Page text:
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By William T. Elliott, MD, FACP, and James Chan, PharmD, PhD
The FDA has approved the first hormonal contraceptive skin patch. Ortho-McNeil’s Ortho Evra patch is a small (one-and-three-quarter-inch square) patch that delivers ethinyl estradiol and norelgestromin transdermally. The patch is worn for 1 week, then replaced. Similar to oral contraceptives, the patch is used for 3 weeks, then left off for the fourth week each month. Although the patch was developed by Ortho-McNeil, it will be marketed by RW Johnson.
The norelgestromin/ethinyl estradiol (NGMN/EE) transdermal system is indicated for the prevention of pregnancy.
The patch is applied each week for 3 weeks. The fourth week is patch free. Every new patch should be applied on the same day each week. The start day may be during the first 24 hours of the menstrual cycle or on the first Sunday after menstruation begins. If therapy begins after the first day of the menstrual period, a back-up contraception should be used concurrently during the first 7 days of the first treatment cycle. The patch should be applied to clean, dry, intact, healthy skin on the buttock, abdomen, upper outer arm, or upper torso. It should not be applied to the breast. If the patch is partially or completely detached for more than 1 day or for an unknown period, a new cycle should be started immediately. Back-up contraception should be used for the first week of the new cycle. If the patient forgets to change her patch, she should consult the detailed patient labeling for instructions. Patients switching from oral contraceptives should wait until menstruation occurs.1
The patch delivers 150 µg of norelgestromin (progestin) and 20 µg of ethinyl estradiol (estrogen) (NGMN/EE) every 24 hours. It is supplied as cartons of 1 cycle (3 patches).
The NGMN/EE patch has been reported to have a higher rate of compliance than an oral contraceptive (levonorgestrel 125 µg/ethinyl estradiol 30 µg—Triphasil).2 The mean percent of patients with perfect compliance, patch vs. oral contraceptive, was 88.2% and 77.7%, respectively. Overall percentage of cycles with perfect compliance was 88.7% and 79.2%, respectively.2 About 60% of oral contraceptive users in this trial were recent users.
The NGMN/EE patch may be less effective in women with a body weight greater than 198 lbs. The most common side effect is skin reactions. About 3% of patients withdrew from the clinical trials due to this reaction. Greater increases in total cholesterol (15.8 mg/dL vs 8.1 mg/dL; P < 0.001) and triglyceride (9.7 mg/dL vs 0.9 mg/dL; P = 0.008) were observed with the patch compared to an oral contraceptive (levonorgestrel/ethinyl estradiol). An overall higher occurrence of breast discomfort was also observed with the patch, primarily with the first and second cycles.2 The incidence of the breakthrough bleeding and spotting (but not breakthrough bleeding alone) was higher with the patch in the first 2 cycles only. The incidence of patch becoming detached varied from 2-6%.1-3 In a clinical trial, about 5% of all patches were replaced for either complete or partial detachment.2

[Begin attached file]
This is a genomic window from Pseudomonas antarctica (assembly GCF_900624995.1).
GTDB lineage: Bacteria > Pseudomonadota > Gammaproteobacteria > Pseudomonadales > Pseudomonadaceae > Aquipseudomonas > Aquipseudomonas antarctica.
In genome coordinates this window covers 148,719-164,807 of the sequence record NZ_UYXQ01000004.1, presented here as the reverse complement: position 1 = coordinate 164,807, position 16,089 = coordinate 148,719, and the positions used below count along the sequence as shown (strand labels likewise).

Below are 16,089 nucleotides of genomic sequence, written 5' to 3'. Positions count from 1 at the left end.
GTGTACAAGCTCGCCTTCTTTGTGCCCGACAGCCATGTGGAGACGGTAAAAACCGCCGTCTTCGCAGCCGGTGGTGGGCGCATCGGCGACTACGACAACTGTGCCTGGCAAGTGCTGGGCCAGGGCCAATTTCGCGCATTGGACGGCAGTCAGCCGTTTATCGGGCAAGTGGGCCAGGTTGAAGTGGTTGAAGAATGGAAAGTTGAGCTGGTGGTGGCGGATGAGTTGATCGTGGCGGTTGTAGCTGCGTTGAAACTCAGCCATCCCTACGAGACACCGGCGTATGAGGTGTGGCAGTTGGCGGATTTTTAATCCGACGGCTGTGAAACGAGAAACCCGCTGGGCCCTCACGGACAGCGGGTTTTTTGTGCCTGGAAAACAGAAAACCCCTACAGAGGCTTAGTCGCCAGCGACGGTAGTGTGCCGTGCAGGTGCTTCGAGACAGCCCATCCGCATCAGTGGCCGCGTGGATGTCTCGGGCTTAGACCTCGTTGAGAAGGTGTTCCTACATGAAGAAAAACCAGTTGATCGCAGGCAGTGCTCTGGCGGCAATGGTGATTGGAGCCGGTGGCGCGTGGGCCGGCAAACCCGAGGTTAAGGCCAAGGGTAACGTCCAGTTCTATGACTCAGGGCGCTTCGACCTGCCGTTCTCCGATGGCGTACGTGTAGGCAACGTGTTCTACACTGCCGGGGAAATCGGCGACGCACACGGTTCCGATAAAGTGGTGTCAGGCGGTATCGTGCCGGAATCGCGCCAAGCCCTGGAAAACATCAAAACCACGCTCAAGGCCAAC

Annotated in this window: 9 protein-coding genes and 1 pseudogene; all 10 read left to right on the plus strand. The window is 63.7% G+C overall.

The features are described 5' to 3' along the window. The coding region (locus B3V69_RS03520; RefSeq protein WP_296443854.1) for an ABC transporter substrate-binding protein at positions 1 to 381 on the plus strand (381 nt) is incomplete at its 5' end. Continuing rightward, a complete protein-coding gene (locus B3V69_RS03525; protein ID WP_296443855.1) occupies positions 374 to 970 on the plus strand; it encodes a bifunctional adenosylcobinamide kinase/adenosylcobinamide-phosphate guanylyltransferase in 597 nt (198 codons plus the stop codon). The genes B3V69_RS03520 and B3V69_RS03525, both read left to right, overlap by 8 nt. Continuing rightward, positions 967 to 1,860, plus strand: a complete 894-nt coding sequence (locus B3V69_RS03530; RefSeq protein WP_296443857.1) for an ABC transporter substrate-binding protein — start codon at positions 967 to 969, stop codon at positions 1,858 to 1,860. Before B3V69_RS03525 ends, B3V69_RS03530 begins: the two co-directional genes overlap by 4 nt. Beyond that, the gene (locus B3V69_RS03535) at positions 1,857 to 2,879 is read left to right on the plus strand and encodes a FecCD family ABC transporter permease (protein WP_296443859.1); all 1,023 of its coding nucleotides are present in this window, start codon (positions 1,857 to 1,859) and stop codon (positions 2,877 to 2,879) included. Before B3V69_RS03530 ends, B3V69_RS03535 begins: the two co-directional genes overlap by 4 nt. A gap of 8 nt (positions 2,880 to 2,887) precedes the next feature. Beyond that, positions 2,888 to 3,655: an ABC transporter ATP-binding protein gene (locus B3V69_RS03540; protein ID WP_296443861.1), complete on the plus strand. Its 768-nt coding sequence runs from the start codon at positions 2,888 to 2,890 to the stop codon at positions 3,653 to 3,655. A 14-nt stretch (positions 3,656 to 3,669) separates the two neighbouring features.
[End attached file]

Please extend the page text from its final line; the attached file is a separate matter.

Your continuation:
NGMN/EE is the first contraceptive patch to be marketed. The progestin component, norelgestromin, is the primary active (17-deacetylated) metabolite of norgestimate and is responsible for the progestogenic properties of norgestimate.4 The latter is in Ortho-Cyclen and Ortho-Tri-Cyclen. NGMN/EE patches have been tested in more than 3000 women world wide.1-3 A recent North American study compared NGMN/EE with levonorgestrel/ethinyl estradiol (Triphasil) on the basis of efficacy (Pearl Index and probability of pregnancy), cycle control, and safety. Subjects were randomized to the patch or oral contraceptive for 6 or 13 cycles. There was no statistical difference in efficacy in terms of overall Pearl Index between NGMN/EE patch and the oral contraceptive (1.24 vs 2.18), method-failure Pearl Index (0.99 vs 1.25), or the cumulative probability of pregnancy. The Pearl Index was defined as the number of pregnancies per 100 person-years of use. Method-failure pregnancy includes those where there was apparent dosing error (ie, compliance). Probability of pregnancy was estimated using the Kaplan-Meier method. In terms of cycle control, breakthrough bleeding and/or spotting were higher for the patch in cycle 1 and 2 only.
The cost of Ortho Evra is currently not available.
NGMN/EE provides an alternative to other methods of contraception but should not be used in patients with body weight greater than 198 lbs. Once-weekly administration may improve compliance in some patients.
Dr Elliott is the Chair, Formulary Committee, Kaiser Permanente, California Division; Assistant Clinical Professor of Medicine, University of California-San Francisco. Dr Elliott is Editor-in-Chief of The Physician's Therapeutics & Drug Alert.
1. Ortho Evra Product Information. Ortho Pharmaceuticals, Inc. November 2001.
2. Audet MC, et al. JAMA. 2001;285:2347-2354.
3. Smallwood GH, et al. Obstet Gynecol. 2001:95(5 pt 1):799-805.
4. Henzl MR. J Reprod Med. 2001;46:647-661.